Afghanistan: UN-backed survey shows sharp rise in opium production and prices
Afghanistan: UN-backed survey shows sharp rise in opium production and prices
Poppy field in Afghanistan. Photo: UNODC
The price of opium in Afghanistan rose dramatically last year, according to a joint survey by the United Nations and the Government that was released today, which also shows that the farm-gate income from the narcotic probably amounted to over $1.4 billion, equivalent to nine per cent of the gross domestic product (GDP).
The 2011 Afghan Opium Survey, carried out by the UN Office on Drugs and Crime (UNODC) and the Ministry of Counter Narcotics, reveals a 133 per cent increase in the farm-gate value of opium compared with the previous year.
Export earnings from Afghan opiates may be worth $2.4 billion, equivalent to 15 per cent of GDP. “Opium is therefore a significant part of the Afghan economy and provides considerable funding to the insurgency and fuels corruption,” said Yury Fedotov, the UNODC Executive Director.
Almost 60 per cent of farmers surveyed last year said they were primarily motivated by the high prices fetched by opium poppy cultivation, which will continue to remain attractive if it reaps bumper profits, according to the survey, a preliminary version of which was released in October.
Compounding the problem was a simultaneous drop in the price of wheat. Gross income from opium last year was 11 times higher than that earned from wheat, the biggest difference in income since 2003.
In 2010 a poppy plant disease wiped out much of the opium yield and the resulting scarcity of fresh opium triggered a speculative rise in prices. While higher prices had been expected last year after opium yields returned to pre-blight levels, the 2011 values far exceeded expectations, according to the survey.
The gross per hectare income from opium cultivation ($10,700) therefore also reached levels not observed since 2003.
An estimated 90 per cent of the world’s opium comes from Afghanistan. The survey showed that poppy-crop cultivation spread over 131,000 hectares last year, seven per cent higher than in 2010. The amount of opium produced increased by 61 per cent, from 3,600 tons in 2010 to 5,800 tons last year.
“The Afghan Opium Survey 2011 sends a strong message that we cannot afford to be lethargic in the face of this problem. We thank the Government of Afghanistan for the leadership and dedication already shown, but a stronger commitment from a broad range of national and international partners is needed to turn this worrying trend around,” said Mr. Fedotov.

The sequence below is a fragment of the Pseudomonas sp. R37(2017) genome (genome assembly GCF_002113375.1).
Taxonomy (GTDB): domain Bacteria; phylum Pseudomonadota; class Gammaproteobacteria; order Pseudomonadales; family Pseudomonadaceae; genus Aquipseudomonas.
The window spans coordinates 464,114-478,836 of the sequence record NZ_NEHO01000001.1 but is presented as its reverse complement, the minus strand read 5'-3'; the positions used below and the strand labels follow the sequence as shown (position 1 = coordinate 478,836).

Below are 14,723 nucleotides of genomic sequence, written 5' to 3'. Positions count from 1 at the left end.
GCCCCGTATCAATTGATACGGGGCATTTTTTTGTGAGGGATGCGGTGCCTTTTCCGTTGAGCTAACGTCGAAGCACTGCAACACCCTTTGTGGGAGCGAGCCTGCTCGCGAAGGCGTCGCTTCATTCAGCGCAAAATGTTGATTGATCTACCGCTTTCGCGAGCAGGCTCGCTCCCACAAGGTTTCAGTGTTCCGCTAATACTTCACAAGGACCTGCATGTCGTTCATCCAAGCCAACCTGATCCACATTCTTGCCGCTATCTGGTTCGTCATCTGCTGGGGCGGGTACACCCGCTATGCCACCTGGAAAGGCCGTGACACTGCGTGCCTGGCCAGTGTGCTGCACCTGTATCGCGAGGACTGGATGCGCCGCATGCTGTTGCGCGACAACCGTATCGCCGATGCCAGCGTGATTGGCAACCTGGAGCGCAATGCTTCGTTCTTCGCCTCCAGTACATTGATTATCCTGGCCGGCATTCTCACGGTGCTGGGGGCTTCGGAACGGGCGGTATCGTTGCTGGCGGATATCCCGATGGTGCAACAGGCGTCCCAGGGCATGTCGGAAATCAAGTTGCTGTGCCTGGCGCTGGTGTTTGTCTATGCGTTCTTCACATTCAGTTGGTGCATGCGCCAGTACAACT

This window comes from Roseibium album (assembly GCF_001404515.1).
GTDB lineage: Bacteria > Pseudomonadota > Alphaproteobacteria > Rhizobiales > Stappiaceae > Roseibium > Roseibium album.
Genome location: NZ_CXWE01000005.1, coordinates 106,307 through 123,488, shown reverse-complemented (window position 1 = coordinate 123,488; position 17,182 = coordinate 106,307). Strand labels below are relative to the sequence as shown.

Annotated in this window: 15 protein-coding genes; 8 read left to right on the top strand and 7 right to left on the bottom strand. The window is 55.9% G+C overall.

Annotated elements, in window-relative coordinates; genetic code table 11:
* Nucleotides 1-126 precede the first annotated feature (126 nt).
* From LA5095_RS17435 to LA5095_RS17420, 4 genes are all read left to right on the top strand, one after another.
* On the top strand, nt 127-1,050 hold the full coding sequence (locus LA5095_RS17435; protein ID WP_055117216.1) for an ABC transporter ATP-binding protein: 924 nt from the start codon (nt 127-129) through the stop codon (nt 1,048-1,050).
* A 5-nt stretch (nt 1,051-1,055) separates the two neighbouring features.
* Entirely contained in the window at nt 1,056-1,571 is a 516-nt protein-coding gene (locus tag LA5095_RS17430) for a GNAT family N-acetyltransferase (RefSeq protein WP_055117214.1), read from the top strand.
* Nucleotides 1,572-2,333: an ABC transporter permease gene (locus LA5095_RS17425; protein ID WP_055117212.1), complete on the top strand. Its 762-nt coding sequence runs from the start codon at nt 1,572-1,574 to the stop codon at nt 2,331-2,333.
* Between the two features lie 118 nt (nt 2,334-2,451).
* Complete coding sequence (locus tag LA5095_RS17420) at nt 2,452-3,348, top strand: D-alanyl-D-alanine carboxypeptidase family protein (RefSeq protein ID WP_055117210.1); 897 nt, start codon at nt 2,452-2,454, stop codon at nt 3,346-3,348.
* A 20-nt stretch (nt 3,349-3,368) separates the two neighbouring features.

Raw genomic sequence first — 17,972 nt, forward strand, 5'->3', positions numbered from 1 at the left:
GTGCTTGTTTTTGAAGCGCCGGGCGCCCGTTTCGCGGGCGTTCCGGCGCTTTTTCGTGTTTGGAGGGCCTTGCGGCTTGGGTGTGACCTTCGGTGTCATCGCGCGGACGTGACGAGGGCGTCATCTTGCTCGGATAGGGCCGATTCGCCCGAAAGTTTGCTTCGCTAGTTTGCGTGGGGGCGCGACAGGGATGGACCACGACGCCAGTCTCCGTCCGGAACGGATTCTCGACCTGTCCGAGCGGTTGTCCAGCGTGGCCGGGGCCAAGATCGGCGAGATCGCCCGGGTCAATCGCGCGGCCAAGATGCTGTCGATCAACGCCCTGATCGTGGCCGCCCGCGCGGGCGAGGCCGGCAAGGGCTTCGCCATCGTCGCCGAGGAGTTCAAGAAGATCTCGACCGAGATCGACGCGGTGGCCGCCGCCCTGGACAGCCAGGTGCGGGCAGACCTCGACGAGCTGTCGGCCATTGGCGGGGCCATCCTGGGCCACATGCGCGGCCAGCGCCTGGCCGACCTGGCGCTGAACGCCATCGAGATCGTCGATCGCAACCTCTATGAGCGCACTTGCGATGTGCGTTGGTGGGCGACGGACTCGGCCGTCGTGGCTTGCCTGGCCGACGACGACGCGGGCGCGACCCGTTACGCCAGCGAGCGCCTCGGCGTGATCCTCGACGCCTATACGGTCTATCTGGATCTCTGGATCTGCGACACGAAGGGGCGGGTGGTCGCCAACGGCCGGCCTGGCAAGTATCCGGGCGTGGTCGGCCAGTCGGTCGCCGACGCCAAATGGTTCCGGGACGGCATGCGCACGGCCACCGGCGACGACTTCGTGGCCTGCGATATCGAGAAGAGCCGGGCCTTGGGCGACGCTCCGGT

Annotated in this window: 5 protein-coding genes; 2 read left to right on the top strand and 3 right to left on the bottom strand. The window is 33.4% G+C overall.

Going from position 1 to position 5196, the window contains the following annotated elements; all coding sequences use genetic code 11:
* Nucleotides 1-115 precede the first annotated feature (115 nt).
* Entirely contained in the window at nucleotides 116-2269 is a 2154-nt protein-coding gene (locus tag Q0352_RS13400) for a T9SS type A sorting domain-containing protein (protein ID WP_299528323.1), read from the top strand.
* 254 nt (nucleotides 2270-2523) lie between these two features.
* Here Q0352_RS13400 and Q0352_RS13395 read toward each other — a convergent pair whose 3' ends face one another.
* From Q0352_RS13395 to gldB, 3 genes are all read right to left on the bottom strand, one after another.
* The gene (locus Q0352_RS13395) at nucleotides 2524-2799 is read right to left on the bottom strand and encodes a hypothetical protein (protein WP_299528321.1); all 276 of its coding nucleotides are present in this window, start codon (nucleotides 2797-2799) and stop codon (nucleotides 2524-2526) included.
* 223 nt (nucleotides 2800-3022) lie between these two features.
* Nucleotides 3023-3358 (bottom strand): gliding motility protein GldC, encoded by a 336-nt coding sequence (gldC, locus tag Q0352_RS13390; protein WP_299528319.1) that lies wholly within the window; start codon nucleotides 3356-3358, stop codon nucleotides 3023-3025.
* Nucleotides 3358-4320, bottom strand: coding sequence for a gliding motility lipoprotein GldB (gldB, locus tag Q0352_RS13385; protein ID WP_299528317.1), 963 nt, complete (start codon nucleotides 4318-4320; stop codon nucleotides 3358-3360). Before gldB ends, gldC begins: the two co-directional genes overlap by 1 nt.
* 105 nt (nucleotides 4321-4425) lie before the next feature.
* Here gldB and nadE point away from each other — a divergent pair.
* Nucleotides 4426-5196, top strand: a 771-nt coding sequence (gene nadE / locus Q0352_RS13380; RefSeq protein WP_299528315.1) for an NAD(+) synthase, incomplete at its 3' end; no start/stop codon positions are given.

UNODC recently launched an ambitious regional programme for Afghanistan and neighbouring countries, which focuses on counter-narcotics, as well as a new country programme to support alternative livelihoods for opium poppy farmers.
Afghan opium prices soar as production rises
12 January 2012 – The full Afghan Opium Survey for 2011 points to a dramatic increase of 133 per cent in the farm-gate value of opium compared with 2010 (the summary findings of the survey were issued in September 2011). Released today by the Ministry of Counter-Narcotics of Afghanistan and the United Nations Office on Drugs and Crime (UNODC), the survey reveals that the farm-gate income generated by opium probably amounted to $1.4 billion, equivalent to 9 per cent of the GDP of Afghanistan in 2011.
Even more striking is the potential income derived from opium production. Export earnings from Afghan opiates may be worth $2.4 billion – equivalent to 15 per cent of GDP. Such vast sums cannot easily be earned in other ways. “Opium is therefore a significant part of the Afghan economy and provides considerable funding to the insurgency and fuels corruption,” said Yury Fedotov, Executive Director of UNODC.
Almost 60 per cent of farmers surveyed in 2011 said that they were motivated primarily by the high prices fetched by opium poppy cultivation, which will continue to remain attractive if it reaps bumper profits, according to the survey. Compounding the problem was a simultaneous drop in the price of wheat. In 2011, the gross income from opium was 11 times higher than that from wheat, the biggest difference in income since 2003.
In 2010, plant diseases wiped out much of the opium yield and the resulting scarcity of fresh opium triggered a speculative rise in prices. While higher prices had been expected in 2011 after opium yields returned to pre-blight levels, the 2011 values far exceeded expectations. The gross per-hectare income from opium cultivation ($10,700) also reached levels not observed since 2003.
Around 90 per cent of the world’s opium comes from Afghanistan. The survey showed that the area of land used for opium poppy cultivation in 2011 was 131,000 hectares, 7 per cent higher than in 2010. The amount of opium produced increased by 61 per cent, from 3,600 metric tons in 2010 to 5,800 metric tons in 2011.
“The Afghan Opium Survey 2011 sends a strong message that we cannot afford to be lethargic in the face of this problem. We thank the Government of Afghanistan for the leadership and dedication already shown, but a stronger commitment from a broad range of national and international partners is needed to turn this worrying trend around”, said Mr. Fedotov, referring to rising production.